We are a plus-size nation, and we’re getting heavier all the time.
The annual report on The State of Obesity by the Trust for America’s Health found that “Obesity rates have been rising for decades across states, ages, sexes and racial/ethnic groups, with continued increases during the Covid-19 pandemic.”
(The Trust defines obesity as “an individual’s body fat and body fat distribution exceed the level considered healthy.” For adults, body-mass index (BMI) is used as a proxy for body fat. For example, an adult with a BMI of 30 and above is considered obese. For children, BMI is expressed as a percentile of their peer group. For example, a child in the 95th percentile or greater is considered obese.)
According to the Trust, four in ten adults are considered obese, and that is a 37 percent increase over the last two decades. Ten years ago, no state had an obesity rate above 35 percent. Now, 19 states fall into that category.
Children are also getting heavier. One in five children is obese. That is an increase of 42 percent over the last two decades.
The Trust reports that being overweight contributes to many physical and mental conditions, higher health care costs and loss of productivity. Individuals who are overweight are at a higher risk of type 2 diabetes, high blood pressure, heart disease, stroke, arthritis, depression, illness from Covid-19 and other maladies.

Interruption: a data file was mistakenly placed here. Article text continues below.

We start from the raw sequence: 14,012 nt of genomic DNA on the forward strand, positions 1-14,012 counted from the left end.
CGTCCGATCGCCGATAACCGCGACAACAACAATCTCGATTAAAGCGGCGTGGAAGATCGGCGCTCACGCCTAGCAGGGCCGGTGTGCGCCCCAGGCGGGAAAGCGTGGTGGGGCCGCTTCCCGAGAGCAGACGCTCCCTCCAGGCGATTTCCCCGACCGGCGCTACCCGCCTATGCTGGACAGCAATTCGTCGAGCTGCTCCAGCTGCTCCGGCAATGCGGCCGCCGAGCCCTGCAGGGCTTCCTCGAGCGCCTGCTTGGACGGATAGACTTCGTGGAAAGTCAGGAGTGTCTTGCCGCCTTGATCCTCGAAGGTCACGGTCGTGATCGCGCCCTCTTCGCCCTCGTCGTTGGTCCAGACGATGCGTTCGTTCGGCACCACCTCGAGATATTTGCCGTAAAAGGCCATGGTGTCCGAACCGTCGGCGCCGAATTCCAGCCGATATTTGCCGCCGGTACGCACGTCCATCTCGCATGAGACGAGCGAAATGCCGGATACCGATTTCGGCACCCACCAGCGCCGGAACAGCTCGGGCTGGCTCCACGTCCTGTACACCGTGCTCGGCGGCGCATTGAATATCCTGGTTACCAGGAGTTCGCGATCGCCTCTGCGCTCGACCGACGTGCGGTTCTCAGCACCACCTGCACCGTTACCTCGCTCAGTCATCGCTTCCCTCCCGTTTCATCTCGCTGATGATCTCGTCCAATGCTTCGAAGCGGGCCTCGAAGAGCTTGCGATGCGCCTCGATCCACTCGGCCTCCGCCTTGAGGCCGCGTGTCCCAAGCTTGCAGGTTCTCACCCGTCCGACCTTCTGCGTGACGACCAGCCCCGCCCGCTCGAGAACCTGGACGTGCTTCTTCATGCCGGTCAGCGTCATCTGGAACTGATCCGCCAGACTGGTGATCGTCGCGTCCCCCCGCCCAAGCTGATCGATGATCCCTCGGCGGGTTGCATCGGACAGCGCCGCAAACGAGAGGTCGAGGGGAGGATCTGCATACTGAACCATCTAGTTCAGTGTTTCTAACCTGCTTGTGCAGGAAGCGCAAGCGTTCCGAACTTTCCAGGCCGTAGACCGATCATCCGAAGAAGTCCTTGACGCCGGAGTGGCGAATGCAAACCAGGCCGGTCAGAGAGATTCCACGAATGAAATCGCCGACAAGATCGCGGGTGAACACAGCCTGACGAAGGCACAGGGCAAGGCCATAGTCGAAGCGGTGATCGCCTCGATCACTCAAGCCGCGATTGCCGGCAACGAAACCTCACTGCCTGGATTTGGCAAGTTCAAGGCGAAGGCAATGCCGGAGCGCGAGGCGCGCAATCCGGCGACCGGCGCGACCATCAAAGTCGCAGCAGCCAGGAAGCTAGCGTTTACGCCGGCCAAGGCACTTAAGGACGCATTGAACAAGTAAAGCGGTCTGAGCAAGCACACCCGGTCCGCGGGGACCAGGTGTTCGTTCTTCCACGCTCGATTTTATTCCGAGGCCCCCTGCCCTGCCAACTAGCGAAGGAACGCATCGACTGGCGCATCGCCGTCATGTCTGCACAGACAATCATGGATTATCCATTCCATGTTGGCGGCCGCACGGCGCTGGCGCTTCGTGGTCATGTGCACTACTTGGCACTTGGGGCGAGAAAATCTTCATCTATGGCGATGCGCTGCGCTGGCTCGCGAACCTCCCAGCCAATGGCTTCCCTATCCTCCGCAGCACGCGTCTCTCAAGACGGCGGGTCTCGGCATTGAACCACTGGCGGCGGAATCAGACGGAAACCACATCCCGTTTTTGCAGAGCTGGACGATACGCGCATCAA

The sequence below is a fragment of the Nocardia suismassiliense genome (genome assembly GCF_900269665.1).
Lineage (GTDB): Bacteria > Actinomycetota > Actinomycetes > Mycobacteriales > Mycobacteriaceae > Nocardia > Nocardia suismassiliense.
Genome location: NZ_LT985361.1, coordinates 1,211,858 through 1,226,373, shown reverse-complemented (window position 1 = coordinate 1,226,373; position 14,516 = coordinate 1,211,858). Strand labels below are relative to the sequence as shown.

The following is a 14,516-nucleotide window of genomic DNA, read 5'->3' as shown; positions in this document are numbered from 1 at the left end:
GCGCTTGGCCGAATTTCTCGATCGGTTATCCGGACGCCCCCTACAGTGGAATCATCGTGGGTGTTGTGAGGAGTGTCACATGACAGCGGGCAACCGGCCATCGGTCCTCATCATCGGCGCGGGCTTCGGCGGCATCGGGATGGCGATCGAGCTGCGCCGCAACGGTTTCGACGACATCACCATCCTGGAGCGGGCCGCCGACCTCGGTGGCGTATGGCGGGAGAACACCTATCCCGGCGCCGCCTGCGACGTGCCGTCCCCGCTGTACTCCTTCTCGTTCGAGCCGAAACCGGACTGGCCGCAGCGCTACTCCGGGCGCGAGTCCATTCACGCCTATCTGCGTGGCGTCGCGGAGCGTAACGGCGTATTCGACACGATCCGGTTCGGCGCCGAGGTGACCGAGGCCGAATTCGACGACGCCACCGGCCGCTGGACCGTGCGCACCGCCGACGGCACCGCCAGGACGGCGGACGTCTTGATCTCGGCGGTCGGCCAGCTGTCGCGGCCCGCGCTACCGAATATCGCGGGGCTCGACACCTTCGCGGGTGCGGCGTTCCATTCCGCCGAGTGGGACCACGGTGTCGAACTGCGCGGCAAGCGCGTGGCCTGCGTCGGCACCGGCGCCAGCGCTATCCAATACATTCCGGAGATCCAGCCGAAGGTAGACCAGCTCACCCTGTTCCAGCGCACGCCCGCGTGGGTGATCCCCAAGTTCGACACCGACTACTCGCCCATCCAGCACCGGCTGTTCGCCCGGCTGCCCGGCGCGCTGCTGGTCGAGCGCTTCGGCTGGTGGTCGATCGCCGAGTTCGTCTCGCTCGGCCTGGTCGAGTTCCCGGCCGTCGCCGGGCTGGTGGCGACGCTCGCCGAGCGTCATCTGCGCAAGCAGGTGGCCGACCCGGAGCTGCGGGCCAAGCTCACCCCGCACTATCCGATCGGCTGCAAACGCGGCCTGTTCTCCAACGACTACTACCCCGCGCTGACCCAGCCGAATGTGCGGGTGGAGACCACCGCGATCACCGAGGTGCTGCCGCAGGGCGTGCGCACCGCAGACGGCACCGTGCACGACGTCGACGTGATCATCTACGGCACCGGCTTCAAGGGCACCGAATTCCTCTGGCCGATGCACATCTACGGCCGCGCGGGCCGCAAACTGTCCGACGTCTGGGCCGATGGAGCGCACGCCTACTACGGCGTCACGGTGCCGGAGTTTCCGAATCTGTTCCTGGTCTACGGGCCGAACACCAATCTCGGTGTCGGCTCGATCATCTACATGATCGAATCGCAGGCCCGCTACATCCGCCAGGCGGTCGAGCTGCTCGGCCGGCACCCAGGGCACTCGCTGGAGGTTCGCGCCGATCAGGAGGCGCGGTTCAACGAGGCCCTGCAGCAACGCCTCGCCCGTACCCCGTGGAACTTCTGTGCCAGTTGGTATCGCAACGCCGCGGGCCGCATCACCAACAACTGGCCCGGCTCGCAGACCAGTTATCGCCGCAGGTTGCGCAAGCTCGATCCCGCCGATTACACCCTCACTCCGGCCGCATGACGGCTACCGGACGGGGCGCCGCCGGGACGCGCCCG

Unfortunately, West Virginia is at the top of the Trust’s state-by-state obesity list. Forty-one percent of our state’s adults are classified as obese, and three-fourths fall into the categories of obese or simply overweight. Kentucky is right behind us, followed by Alabama, Oklahoma and Mississippi.
The least obese states are Hawaii at 25 percent, followed by Colorado, Massachusetts, California and New Jersey.
According to the Trust, there are several reasons for our weight problem. One is food and nutrition insecurity. That is when households do not have access to enough food and/or the kind of food that provides high nutritional quality. This condition is more common in poorer rural states like West Virginia.
Another reason is a lack of physical activity. The Trust found that one in three West Virginia adults are physically inactive. That is one of the highest rates in the nation. Individuals in Colorado were the most active.
We are free to live our lives as we choose, and that includes eating what we want and sitting on the porch instead of working in the garden or going to the playground.
Also, many have limited access to healthy food options, and shoppers quickly learn that less nutritious meals are cheaper and more convenient.
None of this is about fat shaming; it is a simple, but disturbing, recognition of one of the ongoing challenges in West Virginia that has a direct impact on our well-being.